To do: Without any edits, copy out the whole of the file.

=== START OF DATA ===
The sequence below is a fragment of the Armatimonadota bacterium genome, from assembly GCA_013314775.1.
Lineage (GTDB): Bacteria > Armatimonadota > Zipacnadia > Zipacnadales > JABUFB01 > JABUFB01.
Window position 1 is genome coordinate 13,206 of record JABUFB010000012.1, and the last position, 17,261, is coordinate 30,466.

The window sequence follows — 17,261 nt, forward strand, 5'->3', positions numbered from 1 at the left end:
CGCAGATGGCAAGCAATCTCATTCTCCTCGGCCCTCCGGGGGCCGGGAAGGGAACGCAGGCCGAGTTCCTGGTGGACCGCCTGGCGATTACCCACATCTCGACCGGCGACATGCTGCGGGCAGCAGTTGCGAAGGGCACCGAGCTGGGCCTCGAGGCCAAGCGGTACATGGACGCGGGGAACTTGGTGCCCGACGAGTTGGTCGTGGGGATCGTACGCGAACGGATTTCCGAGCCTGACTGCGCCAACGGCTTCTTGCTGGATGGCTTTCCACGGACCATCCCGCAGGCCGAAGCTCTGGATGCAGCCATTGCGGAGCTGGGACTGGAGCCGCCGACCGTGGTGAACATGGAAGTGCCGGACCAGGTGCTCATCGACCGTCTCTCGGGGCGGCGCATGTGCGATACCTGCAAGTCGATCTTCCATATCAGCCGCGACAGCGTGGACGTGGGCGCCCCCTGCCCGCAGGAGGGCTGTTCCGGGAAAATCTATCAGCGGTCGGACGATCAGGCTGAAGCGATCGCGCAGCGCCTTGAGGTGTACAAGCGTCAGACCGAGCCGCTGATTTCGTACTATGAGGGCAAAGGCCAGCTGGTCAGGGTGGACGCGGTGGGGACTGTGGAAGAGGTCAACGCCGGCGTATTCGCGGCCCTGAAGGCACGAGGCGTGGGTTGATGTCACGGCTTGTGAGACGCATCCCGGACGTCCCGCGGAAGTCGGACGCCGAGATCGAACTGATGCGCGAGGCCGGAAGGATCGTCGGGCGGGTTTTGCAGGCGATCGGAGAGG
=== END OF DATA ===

The sequence below is a fragment of the Armatimonadota bacterium genome, from assembly GCA_013314775.1.
Lineage (GTDB): Bacteria > Armatimonadota > Zipacnadia > Zipacnadales > JABUFB01 > JABUFB01.
Window position 1 is genome coordinate 13,206 of record JABUFB010000012.1, and the last position, 17,261, is coordinate 30,466.

The window sequence follows — 17,261 nt, forward strand, 5'->3', positions numbered from 1 at the left end:
CGCAGATGGCAAGCAATCTCATTCTCCTCGGCCCTCCGGGGGCCGGGAAGGGAACGCAGGCCGAGTTCCTGGTGGACCGCCTGGCGATTACCCACATCTCGACCGGCGACATGCTGCGGGCAGCAGTTGCGAAGGGCACCGAGCTGGGCCTCGAGGCCAAGCGGTACATGGACGCGGGGAACTTGGTGCCCGACGAGTTGGTCGTGGGGATCGTACGCGAACGGATTTCCGAGCCTGACTGCGCCAACGGCTTCTTGCTGGATGGCTTTCCACGGACCATCCCGCAGGCCGAAGCTCTGGATGCAGCCATTGCGGAGCTGGGACTGGAGCCGCCGACCGTGGTGAACATGGAAGTGCCGGACCAGGTGCTCATCGACCGTCTCTCGGGGCGGCGCATGTGCGATACCTGCAAGTCGATCTTCCATATCAGCCGCGACAGCGTGGACGTGGGCGCCCCCTGCCCGCAGGAGGGCTGTTCCGGGAAAATCTATCAGCGGTCGGACGATCAGGCTGAAGCGATCGCGCAGCGCCTTGAGGTGTACAAGCGTCAGACCGAGCCGCTGATTTCGTACTATGAGGGCAAAGGCCAGCTGGTCAGGGTGGACGCGGTGGGGACTGTGGAAGAGGTCAACGCCGGCGTATTCGCGGCCCTGAAGGCACGAGGCGTGGGTTGATGTCACGGCTTGTGAGACGCATCCCGGACGTCCCGCGGAAGTCGGACGCCGAGATCGAACTGATGCGCGAGGCCGGAAGGATCGTCGGGCGGGTTTTGCAGGCGATCGGAGAGG